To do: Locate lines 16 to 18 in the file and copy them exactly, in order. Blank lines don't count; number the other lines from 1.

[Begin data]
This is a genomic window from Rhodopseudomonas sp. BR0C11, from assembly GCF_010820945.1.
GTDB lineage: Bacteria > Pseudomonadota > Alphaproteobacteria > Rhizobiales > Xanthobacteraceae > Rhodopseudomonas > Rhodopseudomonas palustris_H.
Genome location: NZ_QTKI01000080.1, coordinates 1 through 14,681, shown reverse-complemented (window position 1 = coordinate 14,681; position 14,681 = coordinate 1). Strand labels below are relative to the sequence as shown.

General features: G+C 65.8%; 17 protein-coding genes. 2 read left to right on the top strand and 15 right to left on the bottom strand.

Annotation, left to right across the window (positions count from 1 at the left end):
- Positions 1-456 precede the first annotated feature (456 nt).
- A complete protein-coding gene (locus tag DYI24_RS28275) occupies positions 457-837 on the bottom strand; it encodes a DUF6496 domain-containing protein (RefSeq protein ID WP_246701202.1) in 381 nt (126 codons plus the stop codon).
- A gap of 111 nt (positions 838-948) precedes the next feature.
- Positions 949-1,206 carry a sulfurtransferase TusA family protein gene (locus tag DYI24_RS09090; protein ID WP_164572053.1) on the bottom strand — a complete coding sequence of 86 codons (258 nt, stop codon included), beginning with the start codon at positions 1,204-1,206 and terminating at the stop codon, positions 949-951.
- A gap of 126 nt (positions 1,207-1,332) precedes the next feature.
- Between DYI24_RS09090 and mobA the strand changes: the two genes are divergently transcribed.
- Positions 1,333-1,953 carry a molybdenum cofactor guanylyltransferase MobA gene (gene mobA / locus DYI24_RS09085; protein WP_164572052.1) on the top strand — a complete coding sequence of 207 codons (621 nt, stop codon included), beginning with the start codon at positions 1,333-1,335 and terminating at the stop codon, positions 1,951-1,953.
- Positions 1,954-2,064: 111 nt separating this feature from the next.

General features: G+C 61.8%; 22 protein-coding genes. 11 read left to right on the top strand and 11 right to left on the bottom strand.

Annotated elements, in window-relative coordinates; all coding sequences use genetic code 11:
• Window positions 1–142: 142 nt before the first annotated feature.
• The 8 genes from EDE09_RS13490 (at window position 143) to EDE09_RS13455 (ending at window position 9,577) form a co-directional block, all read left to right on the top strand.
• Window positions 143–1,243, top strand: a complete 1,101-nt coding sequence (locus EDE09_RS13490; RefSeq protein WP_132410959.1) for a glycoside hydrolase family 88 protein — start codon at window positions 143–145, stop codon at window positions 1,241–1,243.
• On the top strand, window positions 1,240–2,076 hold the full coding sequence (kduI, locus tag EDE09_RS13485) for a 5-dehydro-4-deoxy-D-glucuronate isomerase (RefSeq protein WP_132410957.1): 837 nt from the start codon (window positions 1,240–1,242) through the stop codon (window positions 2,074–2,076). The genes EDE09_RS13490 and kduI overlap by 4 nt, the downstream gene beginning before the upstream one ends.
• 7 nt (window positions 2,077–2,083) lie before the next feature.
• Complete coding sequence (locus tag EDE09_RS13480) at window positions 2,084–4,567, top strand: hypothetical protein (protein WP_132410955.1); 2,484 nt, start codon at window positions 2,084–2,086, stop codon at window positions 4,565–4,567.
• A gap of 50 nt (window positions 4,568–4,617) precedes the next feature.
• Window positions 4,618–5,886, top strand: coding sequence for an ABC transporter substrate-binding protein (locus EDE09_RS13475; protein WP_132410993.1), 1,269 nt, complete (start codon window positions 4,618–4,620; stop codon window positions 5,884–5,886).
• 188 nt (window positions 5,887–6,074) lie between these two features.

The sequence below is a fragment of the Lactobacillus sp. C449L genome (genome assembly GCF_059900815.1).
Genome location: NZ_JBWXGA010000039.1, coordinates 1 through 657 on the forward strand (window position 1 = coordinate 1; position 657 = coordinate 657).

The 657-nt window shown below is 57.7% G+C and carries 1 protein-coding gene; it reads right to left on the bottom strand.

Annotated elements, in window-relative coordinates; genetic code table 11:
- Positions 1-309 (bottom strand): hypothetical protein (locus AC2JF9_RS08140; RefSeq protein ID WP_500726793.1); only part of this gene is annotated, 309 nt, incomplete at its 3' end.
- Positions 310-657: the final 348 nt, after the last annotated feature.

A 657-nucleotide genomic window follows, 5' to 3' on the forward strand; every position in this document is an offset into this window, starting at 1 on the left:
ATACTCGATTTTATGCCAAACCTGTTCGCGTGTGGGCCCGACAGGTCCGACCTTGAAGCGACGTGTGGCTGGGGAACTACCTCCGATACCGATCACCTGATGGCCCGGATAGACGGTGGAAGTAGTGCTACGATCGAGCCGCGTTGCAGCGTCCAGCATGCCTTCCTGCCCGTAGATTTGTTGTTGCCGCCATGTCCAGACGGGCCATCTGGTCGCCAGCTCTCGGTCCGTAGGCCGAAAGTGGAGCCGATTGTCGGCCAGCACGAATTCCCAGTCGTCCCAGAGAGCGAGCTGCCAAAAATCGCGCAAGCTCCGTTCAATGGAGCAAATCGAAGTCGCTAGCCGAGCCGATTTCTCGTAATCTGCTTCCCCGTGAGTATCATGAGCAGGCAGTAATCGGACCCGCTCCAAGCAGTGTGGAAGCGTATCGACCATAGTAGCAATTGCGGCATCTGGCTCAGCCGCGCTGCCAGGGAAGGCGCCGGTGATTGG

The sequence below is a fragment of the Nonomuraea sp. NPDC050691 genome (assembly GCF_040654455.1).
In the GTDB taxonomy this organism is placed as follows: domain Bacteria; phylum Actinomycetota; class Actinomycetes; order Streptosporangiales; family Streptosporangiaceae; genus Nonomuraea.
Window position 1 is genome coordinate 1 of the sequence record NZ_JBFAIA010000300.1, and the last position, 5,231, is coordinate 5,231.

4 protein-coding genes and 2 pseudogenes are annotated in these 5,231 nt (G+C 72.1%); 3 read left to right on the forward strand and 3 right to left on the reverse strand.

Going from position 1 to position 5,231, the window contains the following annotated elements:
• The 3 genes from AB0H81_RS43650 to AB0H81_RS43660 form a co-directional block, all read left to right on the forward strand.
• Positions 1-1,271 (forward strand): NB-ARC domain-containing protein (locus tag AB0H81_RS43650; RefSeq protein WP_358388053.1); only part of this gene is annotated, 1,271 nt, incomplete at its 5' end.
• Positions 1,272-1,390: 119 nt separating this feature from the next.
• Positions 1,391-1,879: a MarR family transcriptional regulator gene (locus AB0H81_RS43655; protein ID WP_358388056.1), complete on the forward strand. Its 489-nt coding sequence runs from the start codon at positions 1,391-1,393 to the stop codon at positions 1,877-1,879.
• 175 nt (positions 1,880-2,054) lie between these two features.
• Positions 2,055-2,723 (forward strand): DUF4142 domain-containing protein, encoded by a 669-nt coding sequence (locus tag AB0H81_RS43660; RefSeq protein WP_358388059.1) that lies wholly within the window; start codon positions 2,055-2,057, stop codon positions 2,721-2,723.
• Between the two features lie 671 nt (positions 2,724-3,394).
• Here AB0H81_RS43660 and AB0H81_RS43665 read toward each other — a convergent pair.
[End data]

• Window positions 1–142: 142 nt before the first annotated feature.
• The 8 genes from EDE09_RS13490 (at window position 143) to EDE09_RS13455 (ending at window position 9,577) form a co-directional block, all read left to right on the top strand.
• Window positions 143–1,243, top strand: a complete 1,101-nt coding sequence (locus EDE09_RS13490; RefSeq protein WP_132410959.1) for a glycoside hydrolase family 88 protein — start codon at window positions 143–145, stop codon at window positions 1,241–1,243.